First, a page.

Auschwitz survivor forced to give up selling poppies as his car insurance rockets to £20k a year
A former prisoner of war who survived Auschwitz can no longer tell of his tales to local school children because he is being forced off the road – or face paying TWENTY THOUSAND POUNDS for his car insurance.
Ron Jones, from Newport, South Wales, has also been a poppy seller in the area for more than 25 years, but will now have to give this up because he is being forced off the road, and says he thinks it is because of his age.
Ron, who is 98, was imprisoned within Auschwitz from October 1943 until January 1945 after being captured in Benghazi, Libya.
For six days a week, 12 hours a day, he worked at a chemical factory, and now shares his stories from the war all around the area, but will have to stop doing this as he can’t get there.
Ron said: “It seems that the quote is based purely on my ages as I am physically and mentally capable of driving.
“I never expected to have a quote of £20,000 so I will have to give up driving now.
“I got my first car in March 1946, and have been driving ever since. Before I was 65 I was only paying £200 to £300.”
Ron has had nine years of no claims bonus until 2011, and only in the last four years has he had three ‘low impact’ incidents.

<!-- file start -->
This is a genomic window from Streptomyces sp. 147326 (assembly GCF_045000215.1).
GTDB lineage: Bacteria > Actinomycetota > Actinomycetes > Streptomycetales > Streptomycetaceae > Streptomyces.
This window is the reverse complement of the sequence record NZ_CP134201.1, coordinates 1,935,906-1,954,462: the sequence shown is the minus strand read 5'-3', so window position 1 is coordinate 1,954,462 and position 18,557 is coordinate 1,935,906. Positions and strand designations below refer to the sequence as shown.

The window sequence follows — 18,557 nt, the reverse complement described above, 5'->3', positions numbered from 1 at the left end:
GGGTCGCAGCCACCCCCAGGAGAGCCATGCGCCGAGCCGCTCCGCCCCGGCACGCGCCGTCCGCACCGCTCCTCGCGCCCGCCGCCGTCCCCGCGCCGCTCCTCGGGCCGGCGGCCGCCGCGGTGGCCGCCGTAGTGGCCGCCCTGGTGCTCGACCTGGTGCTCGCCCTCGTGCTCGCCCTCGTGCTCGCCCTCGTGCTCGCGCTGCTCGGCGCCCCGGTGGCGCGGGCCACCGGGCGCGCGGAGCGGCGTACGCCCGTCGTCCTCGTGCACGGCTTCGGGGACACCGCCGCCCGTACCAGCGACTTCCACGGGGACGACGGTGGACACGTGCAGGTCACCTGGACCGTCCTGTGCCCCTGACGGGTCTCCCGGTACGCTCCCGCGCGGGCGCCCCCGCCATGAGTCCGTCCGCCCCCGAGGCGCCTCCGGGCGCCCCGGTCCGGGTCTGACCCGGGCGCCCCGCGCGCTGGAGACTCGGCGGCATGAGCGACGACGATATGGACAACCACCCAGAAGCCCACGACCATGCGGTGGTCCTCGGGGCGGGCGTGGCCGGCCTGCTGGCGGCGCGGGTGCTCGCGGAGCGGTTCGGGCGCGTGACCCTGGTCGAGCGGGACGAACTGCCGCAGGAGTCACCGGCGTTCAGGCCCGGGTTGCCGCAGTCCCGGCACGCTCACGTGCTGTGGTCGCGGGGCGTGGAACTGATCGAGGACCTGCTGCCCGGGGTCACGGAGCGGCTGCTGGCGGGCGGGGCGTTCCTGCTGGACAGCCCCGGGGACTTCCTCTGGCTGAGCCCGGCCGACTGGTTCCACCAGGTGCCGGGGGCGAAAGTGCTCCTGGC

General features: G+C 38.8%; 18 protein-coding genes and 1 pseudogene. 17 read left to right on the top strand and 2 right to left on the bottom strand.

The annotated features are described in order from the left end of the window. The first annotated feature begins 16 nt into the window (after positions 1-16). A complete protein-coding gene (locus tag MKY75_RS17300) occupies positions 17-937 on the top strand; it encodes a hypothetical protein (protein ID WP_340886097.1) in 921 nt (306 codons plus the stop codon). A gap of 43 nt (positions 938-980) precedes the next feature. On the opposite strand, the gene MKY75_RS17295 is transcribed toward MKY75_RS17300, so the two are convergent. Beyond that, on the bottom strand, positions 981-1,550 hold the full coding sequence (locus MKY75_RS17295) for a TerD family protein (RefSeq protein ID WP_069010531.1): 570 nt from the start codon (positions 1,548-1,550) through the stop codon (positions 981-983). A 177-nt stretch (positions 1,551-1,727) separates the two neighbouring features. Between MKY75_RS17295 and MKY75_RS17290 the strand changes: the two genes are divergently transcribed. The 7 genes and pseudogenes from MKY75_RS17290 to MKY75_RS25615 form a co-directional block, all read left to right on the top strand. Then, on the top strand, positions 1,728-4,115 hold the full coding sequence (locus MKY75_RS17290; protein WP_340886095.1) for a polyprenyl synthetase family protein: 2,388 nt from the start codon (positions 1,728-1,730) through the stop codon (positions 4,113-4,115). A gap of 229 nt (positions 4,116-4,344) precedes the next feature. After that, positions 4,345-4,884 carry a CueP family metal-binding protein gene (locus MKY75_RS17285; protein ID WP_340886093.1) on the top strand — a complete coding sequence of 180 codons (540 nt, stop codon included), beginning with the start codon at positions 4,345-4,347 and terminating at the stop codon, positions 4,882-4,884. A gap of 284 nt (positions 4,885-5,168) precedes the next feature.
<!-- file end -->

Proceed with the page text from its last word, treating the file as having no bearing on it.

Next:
He was involved in hitting a roundabout, and driving into a car when he was blinded by the sun – both of which were at very low speed so there was never any damage done.
Ron has been selling poppies for the Royal British Legion every November at a Tesco in Newport for more than a quarter of a century.
But this, along with the talks he enjoys doing to school children about his haunting memories will all have to stop when his quotes rocketed from £3,182 to £20,030.
An Age Cymru spokesman said Ron Jones, of Bassaleg, well known for sharing his memories of his time spent detained at Auschwitz concentration camp, has been “priced off the road” by the quote.
The spokeman said: That is an absolutely astonishing leap in Mr Jones’ premiums and he claims he is effectively being priced off the road because of his age.
“Not many people could afford to pay £20,000 a year for car insurance anyway and so it would be interesting to know why the insurance company has quoted Mr Jones such a high sum.”
Ageas (UK), through the broker RIAS, has apologised to Mr Jones.
A spokeswoman said: “Mr Jones should not have received a renewal invitation from RIAS for his car insurance policy this year.
“This was issued in error to Mr Jones, and we are currently investigating the reasons behind this.
“Since being insured with RIAS Mr Jones has had four fault accidents, which has impacted his claims history, and so we are unable to offer him continued car insurance because of this.”
The spokeswoman also said that Mr Jones does not meet its current eligibility criteria.